At IFA 2015, Philips was showing off its watch, blood pressure monitor, and scale as part of a whole-health system, HealthSuite. The idea is that you’re not going to be able to get a total picture of what’s going on with your body just from a wearable on your wrist.
Other companies have a similar outlook, including Health o meter, which launched its Nuyu line of products in September. These include its $50 Activity Tracker, a $50 Wireless Scale, and the newest (and by far most expensive) addition, a $500 Sleep System.
The tracker and scale work in tandem, sending information from the devices to the app (Android or iOS) about your calories burned and weight and BMI. While the tracker also monitors sleep, the Sleep System is supposed to help you fall asleep and improve the quality of your rest.
The Bluetooth-enabled system uses temperature to help you fall asleep and wake up. Place the mat under your sheets, fill the tank with water, and the app controls the rest. It warms up to help you fall asleep then cools down so you don’t wake up at night and kick the covers off. When your wake-up time approaches, it warms up again. (That seems like it would have the opposite effect of helping you get out of bed, but okay.) As the weeks go on, the system starts to personalize the temperature cycles to you, to between 69 and 105 degrees Fahrenheit.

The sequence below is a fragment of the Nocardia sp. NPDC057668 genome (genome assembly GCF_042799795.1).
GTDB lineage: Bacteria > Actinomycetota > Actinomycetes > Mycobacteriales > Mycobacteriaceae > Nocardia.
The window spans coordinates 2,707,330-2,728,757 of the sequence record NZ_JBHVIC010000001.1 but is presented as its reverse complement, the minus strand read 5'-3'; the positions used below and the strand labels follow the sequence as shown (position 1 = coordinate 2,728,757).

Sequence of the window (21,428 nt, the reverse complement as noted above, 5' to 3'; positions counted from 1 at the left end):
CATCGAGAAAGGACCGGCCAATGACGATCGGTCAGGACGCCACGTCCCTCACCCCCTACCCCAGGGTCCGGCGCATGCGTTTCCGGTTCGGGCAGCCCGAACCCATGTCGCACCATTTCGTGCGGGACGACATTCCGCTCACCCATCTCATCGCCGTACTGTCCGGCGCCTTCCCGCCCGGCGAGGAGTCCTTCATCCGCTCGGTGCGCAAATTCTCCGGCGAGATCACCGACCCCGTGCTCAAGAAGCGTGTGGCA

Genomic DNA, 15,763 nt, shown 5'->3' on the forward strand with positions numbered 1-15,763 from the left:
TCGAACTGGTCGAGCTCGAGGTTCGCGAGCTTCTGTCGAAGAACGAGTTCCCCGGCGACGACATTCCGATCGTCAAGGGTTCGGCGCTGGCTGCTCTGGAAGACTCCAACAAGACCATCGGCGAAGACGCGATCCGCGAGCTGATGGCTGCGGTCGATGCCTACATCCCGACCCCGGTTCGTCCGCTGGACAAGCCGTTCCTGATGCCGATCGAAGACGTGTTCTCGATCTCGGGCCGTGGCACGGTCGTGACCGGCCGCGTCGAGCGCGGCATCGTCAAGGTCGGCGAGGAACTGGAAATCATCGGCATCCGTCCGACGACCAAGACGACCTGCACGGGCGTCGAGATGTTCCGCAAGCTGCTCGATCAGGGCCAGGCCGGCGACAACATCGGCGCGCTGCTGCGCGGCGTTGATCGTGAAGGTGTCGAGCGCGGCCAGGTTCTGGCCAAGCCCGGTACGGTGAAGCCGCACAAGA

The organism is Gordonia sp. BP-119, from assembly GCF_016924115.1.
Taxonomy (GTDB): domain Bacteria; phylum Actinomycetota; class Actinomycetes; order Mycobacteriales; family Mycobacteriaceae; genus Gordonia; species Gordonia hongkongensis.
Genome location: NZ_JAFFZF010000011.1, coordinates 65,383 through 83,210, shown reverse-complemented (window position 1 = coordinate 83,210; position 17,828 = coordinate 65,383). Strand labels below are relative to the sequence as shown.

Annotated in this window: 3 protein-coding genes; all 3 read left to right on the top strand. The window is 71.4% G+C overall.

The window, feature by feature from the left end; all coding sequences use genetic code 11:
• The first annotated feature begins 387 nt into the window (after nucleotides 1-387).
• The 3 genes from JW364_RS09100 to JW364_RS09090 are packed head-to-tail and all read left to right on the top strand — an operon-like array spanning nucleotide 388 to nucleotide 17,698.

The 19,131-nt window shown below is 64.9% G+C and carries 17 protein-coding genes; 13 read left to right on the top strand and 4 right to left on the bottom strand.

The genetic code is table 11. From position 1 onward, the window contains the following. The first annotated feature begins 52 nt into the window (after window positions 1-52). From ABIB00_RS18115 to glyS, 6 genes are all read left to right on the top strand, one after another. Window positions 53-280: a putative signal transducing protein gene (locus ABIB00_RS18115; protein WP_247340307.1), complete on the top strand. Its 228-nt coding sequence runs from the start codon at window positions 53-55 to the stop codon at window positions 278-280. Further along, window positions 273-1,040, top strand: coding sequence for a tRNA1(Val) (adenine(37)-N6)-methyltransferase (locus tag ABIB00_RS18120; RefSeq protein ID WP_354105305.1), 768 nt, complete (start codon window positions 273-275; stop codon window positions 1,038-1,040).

You’ll still need the activity tracker to get a whole picture of how you’re sleeping, though. The system isn’t measuring your breathing or heart rate, for example. That’s a little surprising, considering the Withings Sleep Sensor Accessory is a mattress pad that delivers all kinds of data about your sleep.
Another piece of the wellness puzzle, Coaching Plans, which is supposed to suggest meal plans and exercises, has yet to be released. The goal seems to be that users will put everything together and start seeing positive feedback from the connected scale.